Coping With Survivor’s Guilt

I managed to get through one of the “big dates” of my wife’s passing. March 24 would have been our 34th year together. It feels like you’re standing and cringing as that date approaches. How bad will the first one feel? Who will I get through the day?

The day started off as expected, emotional. But, friends and family came through and helped out, for which I’m extremely grateful. It would have been so easy for me to just stay in bed.

This first wedding anniversary without her made me realize the grief and guilt will not be going away soon. I fully admit that “survivor’s guilt” is a part of the pain and sickness in my gut.

Those two little words, “what if,” still run through my head. A lot of my guilt stems from not forcing my wife, Sally, to go to the doctor, just for annual checkups with she turned 50. I get it when I hear the saying, “you can force a horse to water, but can’t make it drink.” Still, I can’t help but wonder.

For a long time, she was healthier than me. Sally worked out on the elliptical in a room in our house. Her job required her to be on her feet all day long. She ate well, much better than me. Honestly, I set up our insurance and future based on the fact that I would be the one that would leave first. Life threw me and everyone else a massive “blindside.”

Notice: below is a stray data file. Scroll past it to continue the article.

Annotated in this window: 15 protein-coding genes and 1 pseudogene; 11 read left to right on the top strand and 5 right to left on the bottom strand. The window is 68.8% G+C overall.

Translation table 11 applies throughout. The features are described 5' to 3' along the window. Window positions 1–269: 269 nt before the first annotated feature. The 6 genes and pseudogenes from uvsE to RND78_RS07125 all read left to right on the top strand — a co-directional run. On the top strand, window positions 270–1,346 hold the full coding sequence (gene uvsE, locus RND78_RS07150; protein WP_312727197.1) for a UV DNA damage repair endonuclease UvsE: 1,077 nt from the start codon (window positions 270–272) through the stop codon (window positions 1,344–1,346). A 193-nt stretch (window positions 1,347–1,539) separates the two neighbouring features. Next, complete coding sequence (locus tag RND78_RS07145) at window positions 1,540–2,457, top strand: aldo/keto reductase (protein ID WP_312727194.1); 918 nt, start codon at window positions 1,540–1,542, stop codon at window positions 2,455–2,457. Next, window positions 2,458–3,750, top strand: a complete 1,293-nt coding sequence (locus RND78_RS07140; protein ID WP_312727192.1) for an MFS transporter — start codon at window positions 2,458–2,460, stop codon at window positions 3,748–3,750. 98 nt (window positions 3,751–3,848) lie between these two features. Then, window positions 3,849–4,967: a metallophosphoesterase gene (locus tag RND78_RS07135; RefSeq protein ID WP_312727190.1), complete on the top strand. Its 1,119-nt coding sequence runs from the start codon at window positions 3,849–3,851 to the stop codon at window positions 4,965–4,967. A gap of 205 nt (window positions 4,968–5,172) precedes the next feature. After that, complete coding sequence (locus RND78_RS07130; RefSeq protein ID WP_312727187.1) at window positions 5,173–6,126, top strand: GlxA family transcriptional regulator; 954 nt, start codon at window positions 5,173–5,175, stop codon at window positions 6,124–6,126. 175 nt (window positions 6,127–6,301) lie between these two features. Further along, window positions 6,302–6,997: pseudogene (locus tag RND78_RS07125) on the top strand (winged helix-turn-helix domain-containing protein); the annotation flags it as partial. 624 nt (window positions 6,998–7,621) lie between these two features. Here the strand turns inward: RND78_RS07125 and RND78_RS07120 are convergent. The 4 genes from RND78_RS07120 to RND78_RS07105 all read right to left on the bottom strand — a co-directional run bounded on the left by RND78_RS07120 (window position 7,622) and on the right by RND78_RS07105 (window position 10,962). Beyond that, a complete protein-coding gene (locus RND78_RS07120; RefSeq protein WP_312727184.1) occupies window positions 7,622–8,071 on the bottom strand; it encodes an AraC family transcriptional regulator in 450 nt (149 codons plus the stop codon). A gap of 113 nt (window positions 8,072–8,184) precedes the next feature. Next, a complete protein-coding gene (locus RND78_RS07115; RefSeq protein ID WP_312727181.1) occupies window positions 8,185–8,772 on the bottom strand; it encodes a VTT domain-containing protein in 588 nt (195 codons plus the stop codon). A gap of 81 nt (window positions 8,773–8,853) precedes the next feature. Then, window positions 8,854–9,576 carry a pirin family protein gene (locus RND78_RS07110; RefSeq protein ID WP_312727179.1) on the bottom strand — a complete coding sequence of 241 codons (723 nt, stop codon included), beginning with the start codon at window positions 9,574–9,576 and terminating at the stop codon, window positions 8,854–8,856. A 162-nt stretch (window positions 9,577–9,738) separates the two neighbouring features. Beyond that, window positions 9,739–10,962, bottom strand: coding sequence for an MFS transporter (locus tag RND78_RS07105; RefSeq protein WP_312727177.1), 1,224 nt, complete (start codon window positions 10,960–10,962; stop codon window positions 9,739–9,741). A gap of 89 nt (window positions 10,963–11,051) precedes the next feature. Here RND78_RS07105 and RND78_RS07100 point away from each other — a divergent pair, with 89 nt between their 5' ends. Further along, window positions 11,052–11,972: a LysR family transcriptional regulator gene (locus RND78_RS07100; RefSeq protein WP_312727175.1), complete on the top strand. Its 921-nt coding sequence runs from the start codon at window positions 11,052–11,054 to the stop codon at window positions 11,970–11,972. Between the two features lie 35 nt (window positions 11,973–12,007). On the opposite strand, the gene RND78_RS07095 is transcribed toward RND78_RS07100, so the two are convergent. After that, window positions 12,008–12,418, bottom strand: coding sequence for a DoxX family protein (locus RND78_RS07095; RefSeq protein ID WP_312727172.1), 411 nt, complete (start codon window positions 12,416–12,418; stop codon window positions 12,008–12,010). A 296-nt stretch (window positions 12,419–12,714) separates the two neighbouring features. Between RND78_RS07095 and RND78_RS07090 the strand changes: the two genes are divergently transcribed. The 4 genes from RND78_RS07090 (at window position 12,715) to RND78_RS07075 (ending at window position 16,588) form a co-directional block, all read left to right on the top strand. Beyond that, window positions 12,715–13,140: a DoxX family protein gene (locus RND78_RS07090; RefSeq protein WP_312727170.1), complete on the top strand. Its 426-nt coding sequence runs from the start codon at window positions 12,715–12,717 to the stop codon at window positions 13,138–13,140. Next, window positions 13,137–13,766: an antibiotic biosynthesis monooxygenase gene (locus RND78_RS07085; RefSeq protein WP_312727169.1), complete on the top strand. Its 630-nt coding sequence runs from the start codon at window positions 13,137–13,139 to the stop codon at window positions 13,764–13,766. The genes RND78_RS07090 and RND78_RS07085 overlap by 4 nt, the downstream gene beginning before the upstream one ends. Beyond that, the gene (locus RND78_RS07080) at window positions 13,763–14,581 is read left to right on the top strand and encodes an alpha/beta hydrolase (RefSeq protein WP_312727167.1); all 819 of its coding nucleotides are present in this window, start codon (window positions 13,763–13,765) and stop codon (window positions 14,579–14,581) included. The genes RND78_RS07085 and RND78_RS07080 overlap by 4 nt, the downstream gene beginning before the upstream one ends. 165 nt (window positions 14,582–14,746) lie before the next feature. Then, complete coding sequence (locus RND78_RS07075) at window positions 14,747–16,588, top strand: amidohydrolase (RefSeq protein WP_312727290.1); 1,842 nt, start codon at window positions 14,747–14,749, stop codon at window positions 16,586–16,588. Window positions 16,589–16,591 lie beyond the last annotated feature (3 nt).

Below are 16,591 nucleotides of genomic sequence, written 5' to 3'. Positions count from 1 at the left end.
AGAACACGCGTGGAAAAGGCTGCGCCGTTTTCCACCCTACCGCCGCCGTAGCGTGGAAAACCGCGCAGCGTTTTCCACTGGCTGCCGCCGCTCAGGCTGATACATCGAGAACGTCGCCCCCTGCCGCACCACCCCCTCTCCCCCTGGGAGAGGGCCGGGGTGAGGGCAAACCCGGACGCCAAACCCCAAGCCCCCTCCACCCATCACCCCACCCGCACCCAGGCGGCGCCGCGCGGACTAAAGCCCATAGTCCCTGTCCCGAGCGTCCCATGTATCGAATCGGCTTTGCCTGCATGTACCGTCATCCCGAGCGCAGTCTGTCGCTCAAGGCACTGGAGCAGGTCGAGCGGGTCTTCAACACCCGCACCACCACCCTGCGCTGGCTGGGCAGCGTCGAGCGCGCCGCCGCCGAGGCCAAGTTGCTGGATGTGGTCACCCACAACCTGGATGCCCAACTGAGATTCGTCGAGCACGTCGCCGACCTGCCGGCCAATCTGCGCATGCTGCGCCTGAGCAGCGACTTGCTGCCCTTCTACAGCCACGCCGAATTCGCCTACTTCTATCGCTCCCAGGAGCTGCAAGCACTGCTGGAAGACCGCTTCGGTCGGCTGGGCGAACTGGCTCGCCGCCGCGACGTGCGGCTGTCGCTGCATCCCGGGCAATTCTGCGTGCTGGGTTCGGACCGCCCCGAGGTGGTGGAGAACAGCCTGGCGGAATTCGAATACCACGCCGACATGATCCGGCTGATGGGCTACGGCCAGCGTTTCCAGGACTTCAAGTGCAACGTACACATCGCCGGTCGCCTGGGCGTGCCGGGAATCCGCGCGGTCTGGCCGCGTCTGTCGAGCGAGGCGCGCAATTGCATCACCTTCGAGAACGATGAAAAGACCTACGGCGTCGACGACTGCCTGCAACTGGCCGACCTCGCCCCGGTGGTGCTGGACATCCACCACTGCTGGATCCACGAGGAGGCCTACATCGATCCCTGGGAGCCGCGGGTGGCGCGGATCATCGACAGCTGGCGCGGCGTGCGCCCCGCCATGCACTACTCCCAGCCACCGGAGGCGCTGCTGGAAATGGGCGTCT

The thought that goes through my head is that if I would have been more persistent, this cancer could have been caught early and things would be different. My sister, who is a doctor, tells me that this type of cancer would have likely not made that much difference in terms of the outcome. Logically, I understand. Emotionally, that’s a different story.

I’ll never know if things would have been different. Perhaps not knowing allowed us to live life to its more fullest. We traveled a lot the few years prior to her diagnosis. Maybe her “quality of life” would have been far worse if we did know and went through the long and painful treatments. Regardless, I still wonder “what if.”

This process of grief is relentless. You can run, but you can’t hide. One of the steps I’m trying to work on is “forgiveness,” especially for myself. It’s far from easy. Happiness is something I don’t feel entitled to, at least not now. It’s a matter of trying to be “less sad.”

But, I try to press onward with each day. I try my best to be functional. Making plans for one, two or many months down the road is hard. However, I do make them, just to get some sort of sanity.

Now, I will be bracing for the next two days, her birthday and the one of her passing. I already know the road coming is going to be rough. Again, I’m doing my best.

 

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